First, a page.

Workers Comp Enforcement Increase with HB 237
The Workers Comp enforcement was increased by the NC legislature this week.
The North Carolina Legislature amended House Bill 237 – known as the 2011 Workers Comp reforms. The amendments were in response to a very inquisitive reporter discovering 30,000 employers in North Carolina were uninsured for Workers Compensation. A quick calculation using available data 140,000 properly insured companies + 30,000 uninsured totals 170,000 total companies that should have Workers Comp coverage.
30,000 uninsured / 170,000 total companies = approximately 18%. In very round numbers almost 1 out of 5 companies in North Carolina was uninsured for Workers Comp.
The applicable part of the House Bill that was changed is italicized in the next three paragraphs. I did not include the statute numbers as it may all change, especially if the bill is vetoed. I will come back and enter in that info if the bill is signed into law. The amendments can be found here
Bureau to share information with the North Carolina Industrial Commission. The Bureau shall provide to the North Carolina Industrial Commission information contained in the Bureau’s records indicating the status of workers’ compensation insurance coverage on North Carolina employers as reported to the Bureau by the Bureau’s member companies.
The North Carolina Industrial Commission shall take such steps, including obtaining software or software licenses, as are necessary to be able to receive and process such information from the Bureau. The records provided to the North Carolina Industrial Commission under this section shall be confidential and shall not be public records as that term is defined in G.S. 132-1.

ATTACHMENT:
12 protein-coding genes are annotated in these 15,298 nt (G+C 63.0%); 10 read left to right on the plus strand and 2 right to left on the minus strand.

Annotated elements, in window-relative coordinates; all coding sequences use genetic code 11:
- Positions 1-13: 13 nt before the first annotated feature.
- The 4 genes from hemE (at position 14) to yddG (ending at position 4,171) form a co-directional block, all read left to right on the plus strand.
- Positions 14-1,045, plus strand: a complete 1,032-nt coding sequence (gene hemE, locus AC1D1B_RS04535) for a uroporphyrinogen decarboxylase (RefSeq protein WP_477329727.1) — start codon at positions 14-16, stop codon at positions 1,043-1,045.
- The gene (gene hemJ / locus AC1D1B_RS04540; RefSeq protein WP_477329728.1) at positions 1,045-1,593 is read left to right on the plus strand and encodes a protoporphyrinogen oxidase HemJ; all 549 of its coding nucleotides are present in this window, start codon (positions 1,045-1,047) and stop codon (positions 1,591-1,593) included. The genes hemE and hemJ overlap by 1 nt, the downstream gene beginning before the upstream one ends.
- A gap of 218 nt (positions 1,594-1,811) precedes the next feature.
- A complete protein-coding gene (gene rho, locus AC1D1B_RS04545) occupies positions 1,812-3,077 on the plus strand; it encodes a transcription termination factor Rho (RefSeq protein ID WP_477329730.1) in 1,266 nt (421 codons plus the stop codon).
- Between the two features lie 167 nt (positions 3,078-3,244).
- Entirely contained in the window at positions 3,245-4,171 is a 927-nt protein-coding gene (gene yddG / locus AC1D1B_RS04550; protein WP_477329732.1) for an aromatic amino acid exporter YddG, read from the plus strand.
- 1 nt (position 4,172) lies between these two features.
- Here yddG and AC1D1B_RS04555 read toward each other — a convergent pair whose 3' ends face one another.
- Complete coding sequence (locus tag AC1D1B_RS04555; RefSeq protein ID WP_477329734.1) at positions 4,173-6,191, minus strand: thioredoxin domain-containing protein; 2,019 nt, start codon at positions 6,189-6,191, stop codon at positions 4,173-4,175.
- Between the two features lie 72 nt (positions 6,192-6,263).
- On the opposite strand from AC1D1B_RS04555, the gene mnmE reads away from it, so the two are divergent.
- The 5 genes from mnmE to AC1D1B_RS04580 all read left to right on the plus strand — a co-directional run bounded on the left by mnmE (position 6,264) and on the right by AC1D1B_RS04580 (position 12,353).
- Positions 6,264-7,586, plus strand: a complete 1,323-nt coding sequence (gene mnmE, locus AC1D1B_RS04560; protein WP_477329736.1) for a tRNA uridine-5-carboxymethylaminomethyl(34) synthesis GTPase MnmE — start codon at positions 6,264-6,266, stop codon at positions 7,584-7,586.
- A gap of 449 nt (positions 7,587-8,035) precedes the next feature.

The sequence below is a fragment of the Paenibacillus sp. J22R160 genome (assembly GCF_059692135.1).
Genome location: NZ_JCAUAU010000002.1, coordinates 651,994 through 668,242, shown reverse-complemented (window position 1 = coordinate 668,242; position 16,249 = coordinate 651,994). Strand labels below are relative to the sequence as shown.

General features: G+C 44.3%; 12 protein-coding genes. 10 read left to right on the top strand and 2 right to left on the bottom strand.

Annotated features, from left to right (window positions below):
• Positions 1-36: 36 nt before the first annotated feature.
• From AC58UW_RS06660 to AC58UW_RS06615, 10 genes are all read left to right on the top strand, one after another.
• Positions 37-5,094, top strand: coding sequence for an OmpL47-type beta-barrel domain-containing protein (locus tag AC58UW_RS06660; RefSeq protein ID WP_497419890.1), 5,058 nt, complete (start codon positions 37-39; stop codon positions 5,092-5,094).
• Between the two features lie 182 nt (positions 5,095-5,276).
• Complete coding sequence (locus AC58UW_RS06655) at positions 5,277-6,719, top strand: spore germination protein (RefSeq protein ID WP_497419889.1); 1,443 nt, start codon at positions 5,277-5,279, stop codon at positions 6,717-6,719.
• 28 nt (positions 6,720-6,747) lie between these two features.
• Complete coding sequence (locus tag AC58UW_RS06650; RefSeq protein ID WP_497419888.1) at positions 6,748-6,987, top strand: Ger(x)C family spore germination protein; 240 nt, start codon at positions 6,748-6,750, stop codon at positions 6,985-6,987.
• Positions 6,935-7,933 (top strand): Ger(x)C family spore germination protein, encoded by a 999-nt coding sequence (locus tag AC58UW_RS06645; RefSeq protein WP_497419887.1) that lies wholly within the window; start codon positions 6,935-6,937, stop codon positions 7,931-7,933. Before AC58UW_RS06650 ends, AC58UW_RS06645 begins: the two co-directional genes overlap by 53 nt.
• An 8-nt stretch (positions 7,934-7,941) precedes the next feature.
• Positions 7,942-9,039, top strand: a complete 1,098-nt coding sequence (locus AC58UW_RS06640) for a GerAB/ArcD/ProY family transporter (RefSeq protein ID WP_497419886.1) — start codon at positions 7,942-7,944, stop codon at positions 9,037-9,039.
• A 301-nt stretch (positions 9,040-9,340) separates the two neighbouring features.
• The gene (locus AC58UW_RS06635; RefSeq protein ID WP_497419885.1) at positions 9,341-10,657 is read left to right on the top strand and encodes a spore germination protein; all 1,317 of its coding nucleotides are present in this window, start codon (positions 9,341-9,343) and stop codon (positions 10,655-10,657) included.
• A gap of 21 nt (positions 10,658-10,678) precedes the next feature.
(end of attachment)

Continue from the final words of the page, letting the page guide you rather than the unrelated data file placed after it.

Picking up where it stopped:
The North Carolina Industrial Commission shall use the information provided pursuant to this section only to carry out its statutory duties and obligations under The North Carolina Workers’ Compensation Act. The Bureau shall be immune from civil liability for releasing information pursuant to this section, even if the information is erroneous, provided the Bureau acted in good faith and without malicious or willful intent to harm in releasing the information.”
A great article from the Raleigh News and Observer had criticized part of the House Bill 237 amendments. The article pointed out that some of the new legislation would limit public access to the same information that a reporter used to uncover the 30,000 uninsured employers. The part of the bill that applies to this concern is in bold type.
A caveat to everyone thinking the bill is now law. Governor Perdue has not signed the bill yet and is reviewing it as of the time of this blog post. I will cover the other part of the amendments next time.
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